Creating Your Own Newsletter
An effective tool for both internal and external communications
As an in-house organ, a newsletter can facilitate communication within your group, especially if members are spread over a wide geographical area. But regardless if your organization is local, regional, or national, leaders can use an internal newsletter to define and explain an organizations philosophy, goals, and policies. Such a publication also can motivate and build morale by recognizing the contributions and accomplishments of individual members.
Topics for internal newsletters can include profiles of new or long-serving people, the opening of new facilities, the introduction of new services, the achievement of milestones or observance of anniversaries, changes in organizational policy, or any other information that will help members of your group perform more effectively and efficiently. For internal newsletters, it is important to highlight and acknowledge the contributions of as many people as possible in your organization, especially volunteers and donors for whom recognition is often the only reward for their efforts.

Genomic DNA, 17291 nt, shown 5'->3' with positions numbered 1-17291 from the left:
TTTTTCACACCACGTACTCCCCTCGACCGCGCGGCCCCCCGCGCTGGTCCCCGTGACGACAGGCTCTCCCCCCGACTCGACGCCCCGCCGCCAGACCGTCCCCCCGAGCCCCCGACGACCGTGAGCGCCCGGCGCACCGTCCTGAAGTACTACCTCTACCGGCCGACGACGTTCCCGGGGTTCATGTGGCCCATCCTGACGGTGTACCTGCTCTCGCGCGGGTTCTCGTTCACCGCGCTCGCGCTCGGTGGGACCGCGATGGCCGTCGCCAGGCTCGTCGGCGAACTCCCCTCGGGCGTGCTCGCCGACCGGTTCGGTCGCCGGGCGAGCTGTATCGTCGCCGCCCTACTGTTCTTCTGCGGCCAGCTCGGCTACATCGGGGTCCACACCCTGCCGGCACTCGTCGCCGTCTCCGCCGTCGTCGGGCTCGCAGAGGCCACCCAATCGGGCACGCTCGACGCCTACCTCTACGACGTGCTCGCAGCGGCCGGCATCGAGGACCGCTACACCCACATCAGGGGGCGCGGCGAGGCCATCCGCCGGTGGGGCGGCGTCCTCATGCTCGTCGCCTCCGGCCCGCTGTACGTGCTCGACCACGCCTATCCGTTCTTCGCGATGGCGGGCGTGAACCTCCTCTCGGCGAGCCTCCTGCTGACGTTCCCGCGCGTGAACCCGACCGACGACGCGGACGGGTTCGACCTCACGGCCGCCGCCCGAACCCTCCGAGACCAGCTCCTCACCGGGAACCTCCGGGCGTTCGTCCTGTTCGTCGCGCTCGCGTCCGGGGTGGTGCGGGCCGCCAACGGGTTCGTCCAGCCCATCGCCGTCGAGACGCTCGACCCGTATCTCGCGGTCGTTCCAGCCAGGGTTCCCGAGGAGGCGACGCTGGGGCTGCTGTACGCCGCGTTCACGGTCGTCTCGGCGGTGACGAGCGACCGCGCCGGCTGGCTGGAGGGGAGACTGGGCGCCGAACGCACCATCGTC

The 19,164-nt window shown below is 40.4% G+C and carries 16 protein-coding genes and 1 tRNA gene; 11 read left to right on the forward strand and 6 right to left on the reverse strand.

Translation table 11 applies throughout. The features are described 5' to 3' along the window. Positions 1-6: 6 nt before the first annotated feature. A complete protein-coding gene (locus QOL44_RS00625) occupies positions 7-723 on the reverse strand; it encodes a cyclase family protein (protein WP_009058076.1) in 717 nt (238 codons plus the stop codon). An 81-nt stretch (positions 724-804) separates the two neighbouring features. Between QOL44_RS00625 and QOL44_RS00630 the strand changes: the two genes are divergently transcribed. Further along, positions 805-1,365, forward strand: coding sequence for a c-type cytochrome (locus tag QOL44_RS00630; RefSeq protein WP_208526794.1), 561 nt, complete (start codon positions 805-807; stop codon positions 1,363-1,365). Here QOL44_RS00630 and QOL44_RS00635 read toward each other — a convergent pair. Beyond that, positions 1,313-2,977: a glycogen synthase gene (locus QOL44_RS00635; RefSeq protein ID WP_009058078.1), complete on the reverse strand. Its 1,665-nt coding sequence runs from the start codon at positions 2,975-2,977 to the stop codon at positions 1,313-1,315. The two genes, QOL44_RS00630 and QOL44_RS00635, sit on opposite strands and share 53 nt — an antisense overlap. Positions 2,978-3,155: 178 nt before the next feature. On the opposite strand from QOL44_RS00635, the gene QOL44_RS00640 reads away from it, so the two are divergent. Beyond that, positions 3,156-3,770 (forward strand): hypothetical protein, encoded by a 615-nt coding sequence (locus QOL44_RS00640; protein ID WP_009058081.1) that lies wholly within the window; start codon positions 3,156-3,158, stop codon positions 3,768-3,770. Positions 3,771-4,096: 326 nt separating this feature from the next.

External newsletters can be effective vehicles for publicizing your group and promoting its causes. The key is to educate and inform decision-makersand ultimately, the general public. The key in producing an external publication is to remember that your audience may not be familiar with or sympathetic to your cause unless and until you carefully explain, in laymans terms, why it is important, not only to you, but to the general public or the community at large.
Newsletter Content or What is News?
Newsletters should contain mostly shorter news stories, although longer "feature stories" and regular "columns" are part of the mix of any good newsletter.
One dictionary defines news as "information about recent events or happenings, or new information of any kind." To judge whether an item is truly newsworthy, ask yourself, "Is this information that we didnt know or couldnt have known yesterday?
News stories can include articles on your organizations annual meetings, award ceremonies, special events, anniversaries or milestones. Stories on the opening of new facilities and launching of new initiatives also can document how your organization is moving forward. New developments regarding issues within your field of interest also should be covered to keep your readers abreast of current events.